A big thank you to the Midlife Gamer community for the appearance of Gone Home in this year’s awards list! Back in October, I urged you all to play this absolute gem of a game, and here it appears, thanks in no small part to the vote of sufficient members of the community, myself included, who deemed the game fit enough to be part of our game of the year discussion. The fact that it appears in Joint 10th is a measure of it’s ability to leave such a lasting and powerful impression.
Created by The Fullbright Company, a three strong team of ex-irrational employees, unsurprisingly the strength of the game lies in it’s sense of world building and environmental storytelling, and in a similar fashion to games such a System Shock and Bioshock, the game is best enjoyed with as little prior knowledge as possible. It is there the similarities stop, as in Gone Home, there are no guns, no crazed enemies, no chiming objectives.
Know this much: you play a young woman, who has returned to her family home after a year travelling around Europe. In this time, your family, consisting of your Father, Mother and your younger sister, have since moved to a new house, and it is on the porch of this new abode that you find yourself at the beginning of the game.
Played from a first person perspective, you find the house empty, still in some state of transition, and littered with notes from your family. Arriving in the middle of a dark and stormy night, you as a player, and the character you play, are both faced with a situation where you are exploring a very unfamiliar place for the first time. This inspired design choice is further reinforced by the sense of place that is created, and the variety of objects that you can interact with. Despite being unfamiliar, the house feels like a home, and reminders of your family’s presence are encountered at every turn of your mouse. Calendars with appointments, posters of musicians, post-it’s on fridges, photographs on shelves, all contribute to create an environment that is eerily alien yet warmly familiar.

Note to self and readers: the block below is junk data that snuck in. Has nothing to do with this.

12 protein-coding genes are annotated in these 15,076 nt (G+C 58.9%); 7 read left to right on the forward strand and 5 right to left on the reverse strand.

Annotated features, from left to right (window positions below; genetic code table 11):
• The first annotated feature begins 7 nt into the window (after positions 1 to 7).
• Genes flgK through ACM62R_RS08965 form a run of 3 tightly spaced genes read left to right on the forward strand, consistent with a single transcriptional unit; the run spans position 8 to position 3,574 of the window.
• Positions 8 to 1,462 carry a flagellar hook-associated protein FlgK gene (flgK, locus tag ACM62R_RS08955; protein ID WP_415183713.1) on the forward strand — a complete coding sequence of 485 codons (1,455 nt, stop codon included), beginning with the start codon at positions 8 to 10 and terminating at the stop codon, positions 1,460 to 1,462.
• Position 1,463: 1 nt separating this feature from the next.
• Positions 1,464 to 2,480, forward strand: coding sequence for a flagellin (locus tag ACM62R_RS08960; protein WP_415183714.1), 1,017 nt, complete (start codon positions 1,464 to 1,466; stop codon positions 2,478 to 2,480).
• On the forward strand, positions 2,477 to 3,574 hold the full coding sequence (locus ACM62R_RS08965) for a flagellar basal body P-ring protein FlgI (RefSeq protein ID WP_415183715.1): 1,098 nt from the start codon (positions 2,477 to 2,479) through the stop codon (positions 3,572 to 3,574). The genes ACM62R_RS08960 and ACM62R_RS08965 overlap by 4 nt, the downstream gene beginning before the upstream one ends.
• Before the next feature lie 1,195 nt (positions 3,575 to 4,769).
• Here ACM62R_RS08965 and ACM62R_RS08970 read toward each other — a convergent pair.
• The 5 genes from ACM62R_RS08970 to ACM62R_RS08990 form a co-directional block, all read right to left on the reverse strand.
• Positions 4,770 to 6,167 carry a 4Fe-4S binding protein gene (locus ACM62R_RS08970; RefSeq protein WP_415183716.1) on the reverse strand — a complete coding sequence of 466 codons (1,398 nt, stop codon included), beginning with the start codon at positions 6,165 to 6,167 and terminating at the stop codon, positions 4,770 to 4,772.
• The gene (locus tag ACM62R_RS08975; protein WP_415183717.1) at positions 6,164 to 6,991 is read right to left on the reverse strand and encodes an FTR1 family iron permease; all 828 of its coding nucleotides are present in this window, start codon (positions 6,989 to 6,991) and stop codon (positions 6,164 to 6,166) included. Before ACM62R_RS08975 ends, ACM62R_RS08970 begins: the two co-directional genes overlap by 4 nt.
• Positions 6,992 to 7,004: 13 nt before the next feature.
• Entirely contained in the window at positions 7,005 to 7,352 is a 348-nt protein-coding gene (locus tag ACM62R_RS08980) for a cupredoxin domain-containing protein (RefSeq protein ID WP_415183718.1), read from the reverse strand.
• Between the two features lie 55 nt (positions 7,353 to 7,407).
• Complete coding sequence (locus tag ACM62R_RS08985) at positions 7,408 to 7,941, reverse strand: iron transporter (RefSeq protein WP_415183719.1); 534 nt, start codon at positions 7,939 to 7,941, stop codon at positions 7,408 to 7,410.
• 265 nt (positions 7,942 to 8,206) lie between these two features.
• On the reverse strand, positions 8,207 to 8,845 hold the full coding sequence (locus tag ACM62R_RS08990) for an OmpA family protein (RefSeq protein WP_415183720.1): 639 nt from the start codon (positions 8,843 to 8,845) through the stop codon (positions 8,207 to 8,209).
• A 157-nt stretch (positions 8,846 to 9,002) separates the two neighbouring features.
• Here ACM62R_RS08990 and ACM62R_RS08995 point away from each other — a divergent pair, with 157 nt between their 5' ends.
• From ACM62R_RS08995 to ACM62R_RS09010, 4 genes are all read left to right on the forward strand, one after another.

To further illustrate the attention to detail that seeps through every aspect of the setting and the objects within it, here’s our very own Elsa Bartley, otherwise known as marmaladegirl, to offer an interesting insight into the methods used by Fullbright to create a real, believable place:
“I saw one of the team talk about it at Gamecity and he talked about generational handwriting. How different older people’s handwriting is, due to being taught penmanship. So he had his mother in law I think it was write the notes from Sam’s mum. This attention to detail and the other artifacts in the game all build into the experience. Be it a Christmas duck or creepy babies on loo roll.”
There is a creeping sense of dread, and some effectively discomforting moments of uncertainty created very early on, hinting at horror and a real sense of unease within the household. There is a sense of severe discomfort created, but this is not a horror game, just one that hints at it. As you progress more of the narrative unravels via the environmental objects you choose to interact with, pick up and inspect. There is much to manipulate and much to miss, creating a game that begs to be run through more than once.
Yes, Gone Home is short; two to three hours if you take your time. The time you spend with it however is glorious, and you will spend much more time with the game once with the credits close, as the effects of the narrative will cling to you days after you close it down. It is also very dense, creating an environment that contains a myriad of secrets and subtle hints that are easy to miss. There are several layers to the story that can be easily missed if you don’t look at certain objects, or open certain doors.
I can’t say much more; the minimalist nature of the game deserves a minimal amount of foreknowledge. Gone Home is a defining achievement in interactive narrative, a personal and affecting story that could only be told via the medium of videogames. It is easy to dismiss the clamour of praise the game received upon it’s release as another example of an intellectual and quirky work being fervently championed by the gaming press. Put any cynicism aside, because this game is sincerely legitimate – it is one of the most important games of the year, and you should experience it if you have yet to do so, for whilst its duration is brief, it’s impact is not.